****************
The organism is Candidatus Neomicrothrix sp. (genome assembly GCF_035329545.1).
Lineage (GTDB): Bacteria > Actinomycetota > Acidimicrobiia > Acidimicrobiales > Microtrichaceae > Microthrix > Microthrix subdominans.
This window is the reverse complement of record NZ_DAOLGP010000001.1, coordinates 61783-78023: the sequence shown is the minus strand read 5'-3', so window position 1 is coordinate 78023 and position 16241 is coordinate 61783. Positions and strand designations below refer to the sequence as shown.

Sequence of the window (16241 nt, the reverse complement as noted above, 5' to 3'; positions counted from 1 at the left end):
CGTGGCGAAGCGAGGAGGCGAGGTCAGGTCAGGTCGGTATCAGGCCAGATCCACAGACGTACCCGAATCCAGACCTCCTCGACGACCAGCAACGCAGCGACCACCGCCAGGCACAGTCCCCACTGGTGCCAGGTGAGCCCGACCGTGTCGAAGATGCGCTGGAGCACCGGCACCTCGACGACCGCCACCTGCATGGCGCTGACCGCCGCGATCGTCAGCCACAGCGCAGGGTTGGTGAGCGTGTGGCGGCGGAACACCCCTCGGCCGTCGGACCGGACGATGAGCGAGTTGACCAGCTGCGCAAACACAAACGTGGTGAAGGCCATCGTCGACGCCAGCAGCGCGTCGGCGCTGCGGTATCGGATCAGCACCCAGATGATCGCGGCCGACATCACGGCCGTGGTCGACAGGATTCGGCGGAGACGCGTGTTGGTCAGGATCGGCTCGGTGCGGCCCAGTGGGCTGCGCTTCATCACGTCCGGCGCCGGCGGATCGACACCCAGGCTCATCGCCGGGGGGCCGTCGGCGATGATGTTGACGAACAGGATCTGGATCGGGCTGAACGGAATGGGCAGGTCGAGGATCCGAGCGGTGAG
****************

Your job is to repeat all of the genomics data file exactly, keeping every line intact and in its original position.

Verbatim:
The organism is Candidatus Neomicrothrix sp. (genome assembly GCF_035329545.1).
Lineage (GTDB): Bacteria > Actinomycetota > Acidimicrobiia > Acidimicrobiales > Microtrichaceae > Microthrix > Microthrix subdominans.
This window is the reverse complement of record NZ_DAOLGP010000001.1, coordinates 61783-78023: the sequence shown is the minus strand read 5'-3', so window position 1 is coordinate 78023 and position 16241 is coordinate 61783. Positions and strand designations below refer to the sequence as shown.

Sequence of the window (16241 nt, the reverse complement as noted above, 5' to 3'; positions counted from 1 at the left end):
CGTGGCGAAGCGAGGAGGCGAGGTCAGGTCAGGTCGGTATCAGGCCAGATCCACAGACGTACCCGAATCCAGACCTCCTCGACGACCAGCAACGCAGCGACCACCGCCAGGCACAGTCCCCACTGGTGCCAGGTGAGCCCGACCGTGTCGAAGATGCGCTGGAGCACCGGCACCTCGACGACCGCCACCTGCATGGCGCTGACCGCCGCGATCGTCAGCCACAGCGCAGGGTTGGTGAGCGTGTGGCGGCGGAACACCCCTCGGCCGTCGGACCGGACGATGAGCGAGTTGACCAGCTGCGCAAACACAAACGTGGTGAAGGCCATCGTCGACGCCAGCAGCGCGTCGGCGCTGCGGTATCGGATCAGCACCCAGATGATCGCGGCCGACATCACGGCCGTGGTCGACAGGATTCGGCGGAGACGCGTGTTGGTCAGGATCGGCTCGGTGCGGCCCAGTGGGCTGCGCTTCATCACGTCCGGCGCCGGCGGATCGACACCCAGGCTCATCGCCGGGGGGCCGTCGGCGATGATGTTGACGAACAGGATCTGGATCGGGCTGAACGGAATGGGCAGGTCGAGGATCCGAGCGGTGAG